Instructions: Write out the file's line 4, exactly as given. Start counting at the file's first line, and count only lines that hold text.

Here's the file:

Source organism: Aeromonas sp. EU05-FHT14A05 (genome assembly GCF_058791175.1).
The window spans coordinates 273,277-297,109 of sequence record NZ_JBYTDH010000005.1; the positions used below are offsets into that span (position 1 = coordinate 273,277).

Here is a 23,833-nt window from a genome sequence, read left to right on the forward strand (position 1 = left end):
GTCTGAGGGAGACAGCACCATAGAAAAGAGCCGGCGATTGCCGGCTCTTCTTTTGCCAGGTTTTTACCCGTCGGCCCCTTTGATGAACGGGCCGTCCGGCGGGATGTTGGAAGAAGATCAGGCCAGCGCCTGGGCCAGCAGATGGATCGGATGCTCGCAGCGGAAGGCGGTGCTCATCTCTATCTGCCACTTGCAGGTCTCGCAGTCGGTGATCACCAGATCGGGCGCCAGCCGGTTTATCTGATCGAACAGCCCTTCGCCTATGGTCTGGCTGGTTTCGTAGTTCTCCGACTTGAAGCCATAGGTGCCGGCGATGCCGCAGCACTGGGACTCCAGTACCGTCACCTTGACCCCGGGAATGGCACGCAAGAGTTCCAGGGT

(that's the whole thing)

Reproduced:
GTCTGAGGGAGACAGCACCATAGAAAAGAGCCGGCGATTGCCGGCTCTTCTTTTGCCAGGTTTTTACCCGTCGGCCCCTTTGATGAACGGGCCGTCCGGCGGGATGTTGGAAGAAGATCAGGCCAGCGCCTGGGCCAGCAGATGGATCGGATGCTCGCAGCGGAAGGCGGTGCTCATCTCTATCTGCCACTTGCAGGTCTCGCAGTCGGTGATCACCAGATCGGGCGCCAGCCGGTTTATCTGATCGAACAGCCCTTCGCCTATGGTCTGGCTGGTTTCGTAGTTCTCCGACTTGAAGCCATAGGTGCCGGCGATGCCGCAGCACTGGGACTCCAGTACCGTCACCTTGACCCCGGGAATGGCACGCAAGAGTTCCAGGGT